Mature trees stand sturdy and strong. They seem to be impervious to the elements as winter sets in, while you bundle up in extra cold-weather gear like a thicker coat and a hat and gloves to stay warm.
When Old Man Winter delivers harsh, bitter winds and heavy snow and ice, the well-established trees can usually handle it. They have adapted to the local conditions and are settled in their soils, especially if they’ve been well cared for over the years.
But young trees or recently transplanted trees aren’t as established. Conditions like sun scalding, discoloration, die-back, and frost heaving can occur. And excess snow, ice, and salt can certainly be cause for concern when a new tree is taking root.
Preventing winter injury on newly planted trees and protecting plants from frost can help young trees survive the season so they can continue to beautify your Massachusetts home landscape for years to come.
Let’s talk about ways you can protect newly planted trees before the coldest season arrives.
How Do You Winterize Newly Planted Trees
How do you protect newly planted trees in the winter? There are multiple steps you can take to ensure your trees are safe and secure before Old Man Winter arrives.
In fact, it’s one of the most important things you can do this fall to give your trees a boost, no matter what the Massachusetts weather delivers – everything from just wet and cold days to thick snow, heavy frost, and freezing temperatures.
Follow these tips when protecting plants from frost.
Should You Water Newly Planted Trees In The Winter?
Since newly planted trees don’t have a deep root system that can reach the water that is deep in the soil during winter, they need hydration. From October through mid-November, water your young tree’s roots well before the ground freezes.
During a milder winter, you can add a few winter waterings as well, especially if you see any browning needles on your evergreens.
Should I Cover A Newly Planted Tree In Winter?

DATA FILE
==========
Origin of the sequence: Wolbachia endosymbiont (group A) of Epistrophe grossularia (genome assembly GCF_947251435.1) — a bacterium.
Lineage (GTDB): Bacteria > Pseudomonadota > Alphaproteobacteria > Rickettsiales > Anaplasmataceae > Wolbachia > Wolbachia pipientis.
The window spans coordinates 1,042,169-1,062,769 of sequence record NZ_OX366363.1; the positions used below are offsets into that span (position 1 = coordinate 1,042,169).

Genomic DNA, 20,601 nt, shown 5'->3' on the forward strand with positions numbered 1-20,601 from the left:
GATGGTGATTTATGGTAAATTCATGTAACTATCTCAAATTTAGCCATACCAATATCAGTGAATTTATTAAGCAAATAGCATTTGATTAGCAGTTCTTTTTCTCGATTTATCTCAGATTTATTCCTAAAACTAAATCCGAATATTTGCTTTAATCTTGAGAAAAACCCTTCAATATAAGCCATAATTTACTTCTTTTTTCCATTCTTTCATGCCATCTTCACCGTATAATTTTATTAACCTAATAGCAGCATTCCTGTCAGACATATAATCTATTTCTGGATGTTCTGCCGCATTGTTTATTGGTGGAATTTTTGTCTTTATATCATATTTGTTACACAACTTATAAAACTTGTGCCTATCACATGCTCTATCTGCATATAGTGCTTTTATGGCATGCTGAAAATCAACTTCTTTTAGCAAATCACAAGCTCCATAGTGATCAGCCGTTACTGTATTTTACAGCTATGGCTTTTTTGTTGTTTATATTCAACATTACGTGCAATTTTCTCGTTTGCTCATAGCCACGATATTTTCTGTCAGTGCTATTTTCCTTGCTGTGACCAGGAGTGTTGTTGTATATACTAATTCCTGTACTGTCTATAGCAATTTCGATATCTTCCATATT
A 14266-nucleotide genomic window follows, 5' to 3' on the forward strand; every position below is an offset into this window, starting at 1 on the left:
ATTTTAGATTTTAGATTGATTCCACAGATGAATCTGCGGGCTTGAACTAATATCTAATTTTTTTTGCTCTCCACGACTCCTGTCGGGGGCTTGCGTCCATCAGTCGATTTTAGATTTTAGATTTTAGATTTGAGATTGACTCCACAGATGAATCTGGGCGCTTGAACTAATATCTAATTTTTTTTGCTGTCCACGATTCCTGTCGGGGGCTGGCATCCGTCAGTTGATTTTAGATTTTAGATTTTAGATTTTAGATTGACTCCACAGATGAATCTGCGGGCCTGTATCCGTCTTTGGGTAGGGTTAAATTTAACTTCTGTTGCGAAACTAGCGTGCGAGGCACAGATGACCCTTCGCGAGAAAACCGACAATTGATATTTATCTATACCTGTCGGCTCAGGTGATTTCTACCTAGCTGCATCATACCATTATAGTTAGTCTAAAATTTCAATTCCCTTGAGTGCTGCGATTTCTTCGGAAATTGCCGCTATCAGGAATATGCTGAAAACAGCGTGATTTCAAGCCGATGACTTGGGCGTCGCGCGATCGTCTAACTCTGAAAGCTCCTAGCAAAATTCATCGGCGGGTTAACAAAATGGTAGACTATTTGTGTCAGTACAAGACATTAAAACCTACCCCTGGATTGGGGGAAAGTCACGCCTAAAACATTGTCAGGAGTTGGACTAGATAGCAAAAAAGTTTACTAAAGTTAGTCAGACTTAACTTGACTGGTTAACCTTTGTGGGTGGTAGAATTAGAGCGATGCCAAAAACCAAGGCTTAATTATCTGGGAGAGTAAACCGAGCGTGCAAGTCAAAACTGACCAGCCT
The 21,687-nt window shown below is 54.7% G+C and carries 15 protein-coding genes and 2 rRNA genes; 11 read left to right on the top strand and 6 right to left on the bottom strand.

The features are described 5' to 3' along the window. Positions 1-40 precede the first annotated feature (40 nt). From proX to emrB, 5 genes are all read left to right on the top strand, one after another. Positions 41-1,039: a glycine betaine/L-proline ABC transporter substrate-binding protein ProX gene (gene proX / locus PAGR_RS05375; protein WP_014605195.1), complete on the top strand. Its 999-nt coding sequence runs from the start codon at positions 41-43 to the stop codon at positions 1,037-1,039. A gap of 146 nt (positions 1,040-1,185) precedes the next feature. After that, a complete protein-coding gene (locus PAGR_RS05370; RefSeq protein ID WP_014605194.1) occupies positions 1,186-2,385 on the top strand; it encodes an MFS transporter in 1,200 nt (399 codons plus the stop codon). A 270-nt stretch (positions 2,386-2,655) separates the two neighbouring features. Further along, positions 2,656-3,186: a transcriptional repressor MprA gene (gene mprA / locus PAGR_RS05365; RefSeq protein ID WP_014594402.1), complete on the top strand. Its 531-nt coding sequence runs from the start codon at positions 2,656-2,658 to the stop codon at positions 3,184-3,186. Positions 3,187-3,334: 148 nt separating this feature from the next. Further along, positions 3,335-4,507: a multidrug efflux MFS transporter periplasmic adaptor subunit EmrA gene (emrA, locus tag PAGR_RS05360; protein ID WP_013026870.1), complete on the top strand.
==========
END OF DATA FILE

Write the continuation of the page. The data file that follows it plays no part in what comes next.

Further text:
Newly planted or young trees, as well as trees with thinner bark, can benefit from a little winter tree protection.
Why? To prevent sunscald, which is when the sun heats up the tree’s bark for a short period of time, but then once the clouds return and the cold sets in, it can lead to cracks. You might see evergreen needles suffer as well when this happens as they soak in the sunlight and then immediately dry out.
To protect trees, you can wrap them. Wrap the trunks of deciduous trees or trees with thin bark with plastic tree guards. Protect the trunk from the base up to the lowest branches.
For arborvitae and other evergreens, you can wrap them in burlap. To do this, loosely wrap the tree from the lowest branches to slightly above the highest peak and secure it with twine at the top, middle, and bottom.
Wrapping evergreens with burlap can also protect against winter deer browsing.
Do Newly Planted Trees Need To Be Covered During A Freeze?
When it comes to freezing temperatures, fruit trees are most susceptible to frost damage.
Temperatures below 32 degrees signal a coming frost. This is when you want to cover your tree.
To protect smaller trees, put stakes in the ground around the tree and drape it with a sheet, burlap, frost blanket, plastic, or other cloth during the day before the freeze. Ensure the cover goes all the way to the ground to help hold heat around the tree.
Winter Protection For Newly Planted Trees In Cape Cod
Remember these key tips to prevent cold damage on newly planted trees:
- Keep watering with a slow drip irrigation system if possible as late into the fall as you can, especially on evergreens, to minimize winter drying and desiccation.
- Treat evergreen plants with trans film/vapor guard two to three times starting in November and continuing through January.
- Wrap exposed plants with burlap to minimize winter drying and salt damage from strong ocean winds.
- Prune trees to lessen/mitigate weight-bearing limbs. Making crown reduction cuts to improve air movement.
Cold Damage On Newly Planted Trees
When you experience winter injury on newly planted trees, you want to act as quickly as possible to nurse those trees back to good health.
After a heavy snow, gently shake or knock excess snow from the branches of your trees before it freezes in hard clumps. Don’t do this if they’re encased in ice, though, or you could cause damage.
After a freeze is over, water your tree thoroughly a couple times per week over the next few weeks to help it regenerate growth and prevent long-term freeze damage.
After a harsh winter, apply fertilizer to your young trees to ensure they receive essential nutrients.
At Hartney Greymont, we have both ISA and Massachusetts certified arborists located in Needham, Concord, Danvers, Cape Cod, and the surrounding areas. Give us a call to help prepare your trees for this winter season.